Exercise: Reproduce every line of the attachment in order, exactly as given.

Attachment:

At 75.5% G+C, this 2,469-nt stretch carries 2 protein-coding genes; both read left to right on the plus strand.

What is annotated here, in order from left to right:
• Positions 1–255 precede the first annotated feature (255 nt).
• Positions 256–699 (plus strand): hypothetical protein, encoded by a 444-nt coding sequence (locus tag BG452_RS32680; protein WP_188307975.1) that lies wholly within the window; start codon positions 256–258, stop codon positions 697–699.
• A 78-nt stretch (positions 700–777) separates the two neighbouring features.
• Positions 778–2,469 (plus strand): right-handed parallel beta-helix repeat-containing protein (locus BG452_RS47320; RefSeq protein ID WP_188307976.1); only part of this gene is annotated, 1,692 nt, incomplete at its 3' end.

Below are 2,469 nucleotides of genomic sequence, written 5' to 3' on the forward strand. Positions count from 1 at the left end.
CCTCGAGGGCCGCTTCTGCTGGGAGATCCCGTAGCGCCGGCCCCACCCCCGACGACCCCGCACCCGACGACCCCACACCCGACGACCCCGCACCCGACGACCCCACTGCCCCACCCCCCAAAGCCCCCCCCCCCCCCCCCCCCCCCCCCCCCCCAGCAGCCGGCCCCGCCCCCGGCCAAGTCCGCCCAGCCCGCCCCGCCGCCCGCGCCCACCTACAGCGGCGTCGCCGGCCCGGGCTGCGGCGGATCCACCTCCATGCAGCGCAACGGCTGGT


At 75.5% G+C, this 2,469-nt stretch carries 2 protein-coding genes; both read left to right on the plus strand.

What is annotated here, in order from left to right:
• Positions 1–255 precede the first annotated feature (255 nt).
• Positions 256–699 (plus strand): hypothetical protein, encoded by a 444-nt coding sequence (locus tag BG452_RS32680; protein WP_188307975.1) that lies wholly within the window; start codon positions 256–258, stop codon positions 697–699.
• A 78-nt stretch (positions 700–777) separates the two neighbouring features.
• Positions 778–2,469 (plus strand): right-handed parallel beta-helix repeat-containing protein (locus BG452_RS47320; RefSeq protein ID WP_188307976.1); only part of this gene is annotated, 1,692 nt, incomplete at its 3' end.

Below are 2,469 nucleotides of genomic sequence, written 5' to 3' on the forward strand. Positions count from 1 at the left end.
CCTCGAGGGCCGCTTCTGCTGGGAGATCCCGTAGCGCCGGCCCCACCCCCGACGACCCCGCACCCGACGACCCCACACCCGACGACCCCGCACCCGACGACCCCACTGCCCCACCCCCCAAAGCCCCCCCCCCCCCCCCCCCCCCCCCCCCCCCAGCAGCCGGCCCCGCCCCCGGCCAAGTCCGCCCAGCCCGCCCCGCCGCCCGCGCCCACCTACAGCGGCGTCGCCGGCCCGGGCTGCGGCGGATCCACCTCCATGCAGCGCAACGGCTGGT